When a company has a high turnover rate, there’s a cost that goes beyond the need for a rehire. In addition to the time and money spent interviewing and training the new employee, the underlying factors behind why they left could signal a much bigger problem. Sometimes it can lead to low morale among remaining staff members, which can quickly become contagious. In today’s world, reviews are now available by current and former employees, and they can very easily scare off future applicants. For these reasons, it is always in a company’s best interest to maximize employee retention.
Craftsmen often use the term measure twice, cut once to describe the importance of planning. Contrary to popular belief, this message can be conveyed across many other disciplines as well. As a leader, before committing to a new team member it is your responsibility to perform due diligence to the best of your ability, not just to weed out any potential bad candidates but also to lock down the best possible fit. This includes finding the person who not only has the most technical skills but who can work productively in a team environment.
Hard and soft skills are measurably different but they are both important. Hard skills are teachable, quantifiable skills such as programming computers, learning a foreign language, or earning a degree or certificate in a field of study. Soft skills, on the other hand, relate to how well people interact with each other. Some examples include the ability to communicate effectively with others and being able to manage projects and schedules on-time. Both of these areas need to be investigated throughout the interview process. Typical interviews are done in stages, with callbacks as needed. This is so that different skills can be evaluated more intensely.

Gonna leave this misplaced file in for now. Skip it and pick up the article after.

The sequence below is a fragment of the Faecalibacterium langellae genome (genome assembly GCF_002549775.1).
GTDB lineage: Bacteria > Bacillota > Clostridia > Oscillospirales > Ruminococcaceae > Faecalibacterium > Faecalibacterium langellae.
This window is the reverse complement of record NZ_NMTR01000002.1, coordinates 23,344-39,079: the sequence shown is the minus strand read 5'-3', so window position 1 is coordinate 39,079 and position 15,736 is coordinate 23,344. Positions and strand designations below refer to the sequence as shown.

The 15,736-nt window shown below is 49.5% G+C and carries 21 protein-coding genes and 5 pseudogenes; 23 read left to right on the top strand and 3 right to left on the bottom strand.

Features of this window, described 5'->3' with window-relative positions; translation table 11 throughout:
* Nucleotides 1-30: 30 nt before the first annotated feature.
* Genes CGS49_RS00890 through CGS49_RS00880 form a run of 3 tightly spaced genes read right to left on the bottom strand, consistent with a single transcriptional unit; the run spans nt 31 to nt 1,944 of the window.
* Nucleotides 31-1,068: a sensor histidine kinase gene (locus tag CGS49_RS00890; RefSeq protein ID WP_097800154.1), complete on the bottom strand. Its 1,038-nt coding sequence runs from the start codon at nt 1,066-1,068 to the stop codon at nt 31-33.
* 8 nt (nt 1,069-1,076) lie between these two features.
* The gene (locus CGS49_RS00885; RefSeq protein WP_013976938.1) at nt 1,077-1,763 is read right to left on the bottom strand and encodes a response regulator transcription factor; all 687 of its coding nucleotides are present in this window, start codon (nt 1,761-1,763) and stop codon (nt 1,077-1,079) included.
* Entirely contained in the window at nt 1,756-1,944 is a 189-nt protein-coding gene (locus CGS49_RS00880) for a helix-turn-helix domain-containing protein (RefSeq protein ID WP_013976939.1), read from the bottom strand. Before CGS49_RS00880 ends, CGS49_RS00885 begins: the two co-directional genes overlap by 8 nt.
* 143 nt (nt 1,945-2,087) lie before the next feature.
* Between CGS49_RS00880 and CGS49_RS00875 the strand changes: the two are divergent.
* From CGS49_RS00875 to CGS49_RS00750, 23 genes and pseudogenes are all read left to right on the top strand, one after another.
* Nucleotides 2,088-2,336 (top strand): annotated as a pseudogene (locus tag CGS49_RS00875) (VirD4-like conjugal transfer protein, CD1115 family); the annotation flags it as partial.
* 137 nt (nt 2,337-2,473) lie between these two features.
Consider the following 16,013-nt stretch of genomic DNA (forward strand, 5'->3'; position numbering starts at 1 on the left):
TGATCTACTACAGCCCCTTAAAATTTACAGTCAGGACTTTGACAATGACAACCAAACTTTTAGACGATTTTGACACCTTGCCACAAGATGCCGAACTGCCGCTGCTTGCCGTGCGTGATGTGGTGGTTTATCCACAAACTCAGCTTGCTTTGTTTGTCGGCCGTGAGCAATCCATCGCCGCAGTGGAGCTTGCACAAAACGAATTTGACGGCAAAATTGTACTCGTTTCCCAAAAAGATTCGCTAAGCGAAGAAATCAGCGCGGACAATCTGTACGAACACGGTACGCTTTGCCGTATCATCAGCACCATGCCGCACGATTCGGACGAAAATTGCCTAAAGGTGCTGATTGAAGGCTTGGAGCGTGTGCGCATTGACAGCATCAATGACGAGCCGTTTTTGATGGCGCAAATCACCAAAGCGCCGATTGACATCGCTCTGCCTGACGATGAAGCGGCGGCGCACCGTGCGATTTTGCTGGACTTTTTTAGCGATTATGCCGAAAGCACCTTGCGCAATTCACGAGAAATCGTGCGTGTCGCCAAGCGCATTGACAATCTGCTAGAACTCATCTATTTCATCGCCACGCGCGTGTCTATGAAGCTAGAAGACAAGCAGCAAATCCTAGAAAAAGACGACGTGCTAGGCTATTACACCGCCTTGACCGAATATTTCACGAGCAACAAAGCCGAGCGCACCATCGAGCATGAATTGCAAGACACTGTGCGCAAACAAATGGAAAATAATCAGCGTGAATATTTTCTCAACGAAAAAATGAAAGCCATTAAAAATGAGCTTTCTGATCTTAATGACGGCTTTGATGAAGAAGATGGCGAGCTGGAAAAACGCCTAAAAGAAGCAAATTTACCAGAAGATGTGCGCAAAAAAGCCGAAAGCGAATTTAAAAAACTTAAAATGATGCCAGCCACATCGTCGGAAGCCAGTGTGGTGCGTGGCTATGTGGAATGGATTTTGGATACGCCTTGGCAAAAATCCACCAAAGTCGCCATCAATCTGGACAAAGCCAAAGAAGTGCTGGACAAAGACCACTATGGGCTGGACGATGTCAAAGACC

One you feel like you’re surrounded yourself with a good team, there are things you can do to keep them. A smart leader should always assume that all employees are being courted at any given moment by headhunters or consulting firms, so it’s important to stay engaged and current. Make sure you are paying them at the industry standard rates, as well as compensating them, when possible, after they achieve anniversary milestones. When a new hire is brought in, make sure they are given adequate training and have a two-way channel of communication at all times.